Genes, pathways, and animal models in primary open-angle glaucoma
Glaucoma is an optic neuropathy characterized by loss of retinal ganglion cells (RGCs) and consequently visual field loss. It is a complex and heterogeneous disease in which both environmental and genetic factors play a role. With the advent of genome-wide association studies (GWASs), the number of loci associated with primary open-angle glaucoma (POAG) have increased greatly. There has also been major progress in understanding the genes determining the vertical cup-disc ratio (VCDR), disc area (DA), cup area (CA), intraocular pressure (IOP), and central corneal thickness (CCT). In this review, we will update and summarize the genetic loci associated so far with POAG, VCDR, DA, CA, IOP, and CCT. We will describe the pathways revealed and supported by genetic association studies, integrating current knowledge from human and experimental data. Finally, we will discuss approaches for functional genomics and clinical translation.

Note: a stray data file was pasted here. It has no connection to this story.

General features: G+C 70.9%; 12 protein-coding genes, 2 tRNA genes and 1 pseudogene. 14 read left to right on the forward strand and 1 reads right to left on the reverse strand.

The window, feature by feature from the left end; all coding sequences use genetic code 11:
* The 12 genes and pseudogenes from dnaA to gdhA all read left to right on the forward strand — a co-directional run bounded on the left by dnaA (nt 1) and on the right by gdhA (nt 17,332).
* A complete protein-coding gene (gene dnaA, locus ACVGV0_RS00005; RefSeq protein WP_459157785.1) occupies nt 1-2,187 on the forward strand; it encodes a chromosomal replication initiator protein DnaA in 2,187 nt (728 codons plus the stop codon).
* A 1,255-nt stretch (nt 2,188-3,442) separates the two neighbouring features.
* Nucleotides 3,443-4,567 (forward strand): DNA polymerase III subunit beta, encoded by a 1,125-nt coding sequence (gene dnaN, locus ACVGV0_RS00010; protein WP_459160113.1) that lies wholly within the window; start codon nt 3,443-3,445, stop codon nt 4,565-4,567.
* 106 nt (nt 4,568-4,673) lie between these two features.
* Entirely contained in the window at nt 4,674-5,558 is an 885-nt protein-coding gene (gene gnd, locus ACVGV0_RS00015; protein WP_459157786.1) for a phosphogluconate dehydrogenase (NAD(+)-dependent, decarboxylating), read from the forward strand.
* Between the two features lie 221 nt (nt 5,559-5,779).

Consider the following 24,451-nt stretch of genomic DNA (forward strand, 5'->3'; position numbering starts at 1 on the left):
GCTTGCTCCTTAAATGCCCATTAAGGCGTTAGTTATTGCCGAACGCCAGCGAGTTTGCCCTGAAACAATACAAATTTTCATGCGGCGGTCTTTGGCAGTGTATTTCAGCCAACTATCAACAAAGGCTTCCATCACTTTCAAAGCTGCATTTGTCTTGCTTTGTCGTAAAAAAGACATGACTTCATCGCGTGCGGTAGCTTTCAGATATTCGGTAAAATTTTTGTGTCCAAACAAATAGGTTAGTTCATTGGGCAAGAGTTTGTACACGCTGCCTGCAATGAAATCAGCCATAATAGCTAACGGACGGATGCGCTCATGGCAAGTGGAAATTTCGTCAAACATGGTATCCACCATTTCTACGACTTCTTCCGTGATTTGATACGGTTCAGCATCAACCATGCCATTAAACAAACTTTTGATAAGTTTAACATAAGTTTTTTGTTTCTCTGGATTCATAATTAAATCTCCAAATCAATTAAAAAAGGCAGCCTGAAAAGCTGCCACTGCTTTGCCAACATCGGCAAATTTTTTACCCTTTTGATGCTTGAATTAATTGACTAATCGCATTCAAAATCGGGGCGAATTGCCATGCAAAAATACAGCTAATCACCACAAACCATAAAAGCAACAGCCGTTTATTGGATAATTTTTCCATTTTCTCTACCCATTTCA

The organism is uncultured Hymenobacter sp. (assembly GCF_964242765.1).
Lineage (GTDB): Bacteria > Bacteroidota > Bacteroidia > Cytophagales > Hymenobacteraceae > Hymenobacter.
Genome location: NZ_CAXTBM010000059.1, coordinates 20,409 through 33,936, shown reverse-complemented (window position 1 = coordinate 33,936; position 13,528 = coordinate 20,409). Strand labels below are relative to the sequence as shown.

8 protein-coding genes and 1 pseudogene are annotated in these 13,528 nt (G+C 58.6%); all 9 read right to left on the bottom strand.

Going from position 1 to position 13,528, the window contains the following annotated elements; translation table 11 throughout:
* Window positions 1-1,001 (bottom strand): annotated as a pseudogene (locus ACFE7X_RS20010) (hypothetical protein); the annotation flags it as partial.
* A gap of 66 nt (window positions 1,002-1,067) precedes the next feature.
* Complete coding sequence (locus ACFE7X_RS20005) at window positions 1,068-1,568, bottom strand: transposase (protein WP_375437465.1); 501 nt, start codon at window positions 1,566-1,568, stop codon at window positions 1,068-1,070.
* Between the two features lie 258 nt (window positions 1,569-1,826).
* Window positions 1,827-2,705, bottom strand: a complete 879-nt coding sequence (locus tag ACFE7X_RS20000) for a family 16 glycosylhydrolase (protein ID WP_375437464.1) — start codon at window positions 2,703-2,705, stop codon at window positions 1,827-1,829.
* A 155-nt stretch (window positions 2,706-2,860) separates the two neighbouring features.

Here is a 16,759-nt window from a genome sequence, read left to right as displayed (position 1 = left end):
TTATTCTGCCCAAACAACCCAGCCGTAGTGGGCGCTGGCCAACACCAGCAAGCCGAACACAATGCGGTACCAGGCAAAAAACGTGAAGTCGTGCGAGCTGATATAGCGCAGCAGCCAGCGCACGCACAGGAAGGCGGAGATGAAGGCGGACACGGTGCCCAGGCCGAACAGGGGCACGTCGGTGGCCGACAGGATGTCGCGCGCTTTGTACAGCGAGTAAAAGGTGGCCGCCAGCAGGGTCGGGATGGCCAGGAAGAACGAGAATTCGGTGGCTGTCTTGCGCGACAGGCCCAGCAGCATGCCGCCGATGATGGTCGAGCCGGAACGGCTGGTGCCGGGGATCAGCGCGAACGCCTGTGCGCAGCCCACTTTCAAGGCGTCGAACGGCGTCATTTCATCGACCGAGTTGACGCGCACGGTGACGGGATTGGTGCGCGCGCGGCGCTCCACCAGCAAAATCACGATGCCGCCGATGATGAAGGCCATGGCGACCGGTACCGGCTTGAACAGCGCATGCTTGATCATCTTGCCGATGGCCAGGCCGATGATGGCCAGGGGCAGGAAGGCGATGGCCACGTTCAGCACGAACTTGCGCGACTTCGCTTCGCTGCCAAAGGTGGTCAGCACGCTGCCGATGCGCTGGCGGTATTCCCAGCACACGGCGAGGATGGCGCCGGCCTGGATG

|Persistent URL||dx.doi.org/10.1038/eye.2015.160, hdl.handle.net/1765/84817|
Iglesias González, A.I, Springelkamp, H, Ramdas, W.D, Klaver, C.C.W, Willemsen, R, & van Duijn, C.M. (2015). Genes, pathways, and animal models in primary open-angle glaucoma. Eye, 29(10), 1285–1298. doi:10.1038/eye.2015.160